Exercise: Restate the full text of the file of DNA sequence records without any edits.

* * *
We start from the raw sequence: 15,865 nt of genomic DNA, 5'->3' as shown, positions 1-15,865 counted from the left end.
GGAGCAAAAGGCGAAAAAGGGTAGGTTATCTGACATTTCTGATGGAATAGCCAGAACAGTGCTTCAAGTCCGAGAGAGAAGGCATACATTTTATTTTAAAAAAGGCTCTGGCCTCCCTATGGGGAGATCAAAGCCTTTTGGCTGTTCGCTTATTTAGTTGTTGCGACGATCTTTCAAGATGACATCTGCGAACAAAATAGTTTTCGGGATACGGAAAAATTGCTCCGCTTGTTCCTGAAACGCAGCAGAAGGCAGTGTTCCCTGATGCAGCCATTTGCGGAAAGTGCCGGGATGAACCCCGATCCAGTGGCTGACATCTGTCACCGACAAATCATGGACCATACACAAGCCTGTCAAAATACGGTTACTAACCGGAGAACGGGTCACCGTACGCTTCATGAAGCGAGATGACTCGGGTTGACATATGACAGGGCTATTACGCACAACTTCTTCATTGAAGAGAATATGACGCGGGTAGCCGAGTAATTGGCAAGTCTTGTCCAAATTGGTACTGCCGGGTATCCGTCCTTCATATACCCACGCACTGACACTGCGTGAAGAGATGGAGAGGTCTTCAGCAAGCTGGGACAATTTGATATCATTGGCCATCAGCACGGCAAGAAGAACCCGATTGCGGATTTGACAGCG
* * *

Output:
We start from the raw sequence: 15,865 nt of genomic DNA, 5'->3' as shown, positions 1-15,865 counted from the left end.
GGAGCAAAAGGCGAAAAAGGGTAGGTTATCTGACATTTCTGATGGAATAGCCAGAACAGTGCTTCAAGTCCGAGAGAGAAGGCATACATTTTATTTTAAAAAAGGCTCTGGCCTCCCTATGGGGAGATCAAAGCCTTTTGGCTGTTCGCTTATTTAGTTGTTGCGACGATCTTTCAAGATGACATCTGCGAACAAAATAGTTTTCGGGATACGGAAAAATTGCTCCGCTTGTTCCTGAAACGCAGCAGAAGGCAGTGTTCCCTGATGCAGCCATTTGCGGAAAGTGCCGGGATGAACCCCGATCCAGTGGCTGACATCTGTCACCGACAAATCATGGACCATACACAAGCCTGTCAAAATACGGTTACTAACCGGAGAACGGGTCACCGTACGCTTCATGAAGCGAGATGACTCGGGTTGACATATGACAGGGCTATTACGCACAACTTCTTCATTGAAGAGAATATGACGCGGGTAGCCGAGTAATTGGCAAGTCTTGTCCAAATTGGTACTGCCGGGTATCCGTCCTTCATATACCCACGCACTGACACTGCGTGAAGAGATGGAGAGGTCTTCAGCAAGCTGGGACAATTTGATATCATTGGCCATCAGCACGGCAAGAAGAACCCGATTGCGGATTTGACAGCG